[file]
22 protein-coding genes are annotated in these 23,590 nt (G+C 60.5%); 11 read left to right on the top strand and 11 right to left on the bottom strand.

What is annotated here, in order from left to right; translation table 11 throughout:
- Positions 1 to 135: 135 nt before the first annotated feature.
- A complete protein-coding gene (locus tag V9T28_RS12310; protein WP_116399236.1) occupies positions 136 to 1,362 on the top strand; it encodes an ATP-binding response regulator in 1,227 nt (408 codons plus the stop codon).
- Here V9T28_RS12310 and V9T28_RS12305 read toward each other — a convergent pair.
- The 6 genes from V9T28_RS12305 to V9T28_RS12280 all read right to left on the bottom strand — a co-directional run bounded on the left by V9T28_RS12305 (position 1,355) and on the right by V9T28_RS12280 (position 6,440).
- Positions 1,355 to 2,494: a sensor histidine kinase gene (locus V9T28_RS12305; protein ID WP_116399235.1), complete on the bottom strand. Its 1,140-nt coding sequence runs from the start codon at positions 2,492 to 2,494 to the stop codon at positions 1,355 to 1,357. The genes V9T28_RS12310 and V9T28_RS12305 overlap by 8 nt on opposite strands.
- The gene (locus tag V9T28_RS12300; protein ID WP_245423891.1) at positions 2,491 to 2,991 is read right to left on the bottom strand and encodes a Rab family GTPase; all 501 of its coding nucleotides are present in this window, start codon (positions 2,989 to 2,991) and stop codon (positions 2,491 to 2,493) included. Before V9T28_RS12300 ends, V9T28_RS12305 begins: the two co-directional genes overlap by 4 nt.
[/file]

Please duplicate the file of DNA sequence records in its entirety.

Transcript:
22 protein-coding genes are annotated in these 23,590 nt (G+C 60.5%); 11 read left to right on the top strand and 11 right to left on the bottom strand.

What is annotated here, in order from left to right; translation table 11 throughout:
- Positions 1 to 135: 135 nt before the first annotated feature.
- A complete protein-coding gene (locus tag V9T28_RS12310; protein WP_116399236.1) occupies positions 136 to 1,362 on the top strand; it encodes an ATP-binding response regulator in 1,227 nt (408 codons plus the stop codon).
- Here V9T28_RS12310 and V9T28_RS12305 read toward each other — a convergent pair.
- The 6 genes from V9T28_RS12305 to V9T28_RS12280 all read right to left on the bottom strand — a co-directional run bounded on the left by V9T28_RS12305 (position 1,355) and on the right by V9T28_RS12280 (position 6,440).
- Positions 1,355 to 2,494: a sensor histidine kinase gene (locus V9T28_RS12305; protein ID WP_116399235.1), complete on the bottom strand. Its 1,140-nt coding sequence runs from the start codon at positions 2,492 to 2,494 to the stop codon at positions 1,355 to 1,357. The genes V9T28_RS12310 and V9T28_RS12305 overlap by 8 nt on opposite strands.
- The gene (locus tag V9T28_RS12300; protein ID WP_245423891.1) at positions 2,491 to 2,991 is read right to left on the bottom strand and encodes a Rab family GTPase; all 501 of its coding nucleotides are present in this window, start codon (positions 2,989 to 2,991) and stop codon (positions 2,491 to 2,493) included. Before V9T28_RS12300 ends, V9T28_RS12305 begins: the two co-directional genes overlap by 4 nt.